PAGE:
The world of business takes all kinds – and it makes all kinds too. Graduates of the Chambers College become lawyers, educators, politicians, activists and more.
When he graduates, Rahat Arefy is going to become a doctor.
“I had no intention of studying business,” said Arefy. “Actually, I had no intention of going to college. I was a volunteer EMT and one of the guys in my department said he’d get me kicked out if I didn’t visit WVU.”
Even then, his path was anything but straightforward.
“I came here originally for biomedical engineering, did two semesters, and dropped out due to financial issues. For four years I did regulatory work in pharmaceuticals, then I got laid off. I started a clothing brand, but that wasn’t doing too hot. So I decided to go back to school.”
Arefy’s long-term goal was still medicine, but he wanted to find a different way to get there. His new path: marketing.
“In my own business, I learned that marketing and distribution channel analysis was our biggest weakness,” said Arefy. “I wanted to fill that gap.
"Medical schools don't really care what you major in as long as you've done your prerequisites. Marketing was the best way to study something in business that I liked while also studying medicine.”
But wait – are business skills really applicable to medicine? The answer, according to Arefy, is yes.
“If you’re a doctor, you’re going to be in charge of a team. If you move into administration, you’ll need business fundamentals. You can be the best doctor in the world, but if you don’t communicate, or assess what the patient’s comfort level is, you won’t have good patient outcomes.
“What you learn in business are management skills, people skills. The things I’m learning in business will enable me to be a leader in medicine in the future. Patient compliance, patient education – that’s marketing!”
Arefy’s involvement in the Chambers College doesn’t end with his classes. He’s also a Chambers Peer Mentor, and an undergraduate research apprentice in the BEAST Lab, where he researches how identity factors influence risk aversion.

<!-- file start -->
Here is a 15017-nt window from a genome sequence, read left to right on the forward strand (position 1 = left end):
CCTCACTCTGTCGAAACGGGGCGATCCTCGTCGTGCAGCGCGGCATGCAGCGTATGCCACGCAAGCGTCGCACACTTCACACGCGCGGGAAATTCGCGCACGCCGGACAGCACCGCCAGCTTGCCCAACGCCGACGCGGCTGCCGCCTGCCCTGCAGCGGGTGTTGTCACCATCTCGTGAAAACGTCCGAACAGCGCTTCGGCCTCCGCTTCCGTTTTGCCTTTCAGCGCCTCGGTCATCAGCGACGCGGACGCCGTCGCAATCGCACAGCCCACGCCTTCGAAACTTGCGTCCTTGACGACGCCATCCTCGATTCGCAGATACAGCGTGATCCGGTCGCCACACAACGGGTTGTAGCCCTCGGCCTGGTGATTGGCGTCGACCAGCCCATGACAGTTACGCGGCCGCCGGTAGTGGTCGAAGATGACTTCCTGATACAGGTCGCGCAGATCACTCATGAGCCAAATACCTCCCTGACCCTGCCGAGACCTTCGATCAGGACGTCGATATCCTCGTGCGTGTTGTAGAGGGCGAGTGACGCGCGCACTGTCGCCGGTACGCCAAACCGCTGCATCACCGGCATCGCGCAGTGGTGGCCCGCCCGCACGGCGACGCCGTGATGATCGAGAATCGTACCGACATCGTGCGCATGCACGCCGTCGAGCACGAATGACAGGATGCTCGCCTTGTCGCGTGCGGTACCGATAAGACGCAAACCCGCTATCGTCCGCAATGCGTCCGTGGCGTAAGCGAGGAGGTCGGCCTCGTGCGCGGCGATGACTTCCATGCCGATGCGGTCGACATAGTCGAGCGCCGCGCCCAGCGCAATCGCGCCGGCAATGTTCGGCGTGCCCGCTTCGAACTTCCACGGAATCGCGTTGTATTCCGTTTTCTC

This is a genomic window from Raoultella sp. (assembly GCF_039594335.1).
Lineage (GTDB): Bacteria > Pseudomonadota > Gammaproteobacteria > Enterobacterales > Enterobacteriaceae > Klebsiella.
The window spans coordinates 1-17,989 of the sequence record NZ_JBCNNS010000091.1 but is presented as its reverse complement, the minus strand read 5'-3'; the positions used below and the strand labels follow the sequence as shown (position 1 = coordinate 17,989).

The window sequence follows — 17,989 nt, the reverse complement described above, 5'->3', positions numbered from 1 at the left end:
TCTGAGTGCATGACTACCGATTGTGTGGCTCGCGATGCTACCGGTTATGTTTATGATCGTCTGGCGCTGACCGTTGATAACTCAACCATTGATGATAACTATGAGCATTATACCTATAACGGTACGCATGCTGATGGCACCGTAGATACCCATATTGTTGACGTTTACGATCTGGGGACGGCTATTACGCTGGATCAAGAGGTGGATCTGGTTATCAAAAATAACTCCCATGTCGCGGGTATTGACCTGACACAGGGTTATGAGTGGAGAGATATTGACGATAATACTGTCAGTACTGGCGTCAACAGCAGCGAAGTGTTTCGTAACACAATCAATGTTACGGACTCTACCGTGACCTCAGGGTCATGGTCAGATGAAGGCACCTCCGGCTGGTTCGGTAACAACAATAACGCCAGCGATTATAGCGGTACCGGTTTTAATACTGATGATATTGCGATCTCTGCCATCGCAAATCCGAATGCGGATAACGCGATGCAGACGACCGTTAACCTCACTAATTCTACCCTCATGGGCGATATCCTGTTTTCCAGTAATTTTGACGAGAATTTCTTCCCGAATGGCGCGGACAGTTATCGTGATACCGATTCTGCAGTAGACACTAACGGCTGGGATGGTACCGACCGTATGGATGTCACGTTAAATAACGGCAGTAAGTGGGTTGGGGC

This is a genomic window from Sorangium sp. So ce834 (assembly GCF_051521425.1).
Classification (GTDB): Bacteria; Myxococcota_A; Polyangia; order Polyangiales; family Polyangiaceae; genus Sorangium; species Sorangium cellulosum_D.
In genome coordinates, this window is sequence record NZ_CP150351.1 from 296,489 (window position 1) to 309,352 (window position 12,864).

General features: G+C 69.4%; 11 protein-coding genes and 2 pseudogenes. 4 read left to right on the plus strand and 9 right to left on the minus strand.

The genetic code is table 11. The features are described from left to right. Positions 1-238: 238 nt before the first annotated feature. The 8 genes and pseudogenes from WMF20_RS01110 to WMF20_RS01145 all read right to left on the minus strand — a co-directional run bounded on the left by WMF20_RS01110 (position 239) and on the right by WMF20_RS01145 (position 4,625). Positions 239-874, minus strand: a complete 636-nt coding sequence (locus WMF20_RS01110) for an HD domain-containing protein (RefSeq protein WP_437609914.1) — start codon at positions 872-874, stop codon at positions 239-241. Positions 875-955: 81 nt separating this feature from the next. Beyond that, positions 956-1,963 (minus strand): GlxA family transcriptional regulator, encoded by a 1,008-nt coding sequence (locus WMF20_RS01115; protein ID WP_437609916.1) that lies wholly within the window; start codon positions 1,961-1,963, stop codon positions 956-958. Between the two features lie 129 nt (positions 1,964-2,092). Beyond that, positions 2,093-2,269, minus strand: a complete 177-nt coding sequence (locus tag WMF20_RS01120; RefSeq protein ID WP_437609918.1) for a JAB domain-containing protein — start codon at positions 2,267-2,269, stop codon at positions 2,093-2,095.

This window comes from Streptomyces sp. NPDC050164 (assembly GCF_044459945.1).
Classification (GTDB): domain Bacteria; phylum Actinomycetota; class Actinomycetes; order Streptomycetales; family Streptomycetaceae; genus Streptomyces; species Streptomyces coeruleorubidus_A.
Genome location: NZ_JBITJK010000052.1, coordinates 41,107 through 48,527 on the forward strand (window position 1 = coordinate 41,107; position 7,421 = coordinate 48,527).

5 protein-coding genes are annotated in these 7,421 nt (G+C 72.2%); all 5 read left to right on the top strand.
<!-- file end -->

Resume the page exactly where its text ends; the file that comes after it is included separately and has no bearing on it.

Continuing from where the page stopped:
He has two years left until graduation, and at least ten left before he’s done with medical school. His journey may be a long one, but the Chambers College has helped him over the foothills.
“My biggest concern when I was coming back was that I hadn’t been a student for so long,” said Arefy. “When was the last time I wrote a paper? Would I be able to connect with my peers, coming back as an older student?
“Susan Catanzarite was super key, going step by step with me to make sure I could go back to school. Mike Hardt was a great professor, and Micah Reed helped me a lot too. I feel very connected to the people who are running things here.”
He got additional help from an unexpected source: his engineering background.
“Gantt charts, industrial engineering principles, manufacturing and process management, all those things percolate their way into business. We can argue all day about how difficult our programs are, but it’s not a contest. A lot of the material I studied in engineering is the same stuff we’re studying here.”
There's no one kind of person who’s right for the business world – nor is there one kind of job that’s right for a business major. So the next time you go to the doctor, just remember: the person keeping you healthy might have graduated from the Chambers College.
CONTACT: Andrew Marvin
John Chambers College of Business and Economics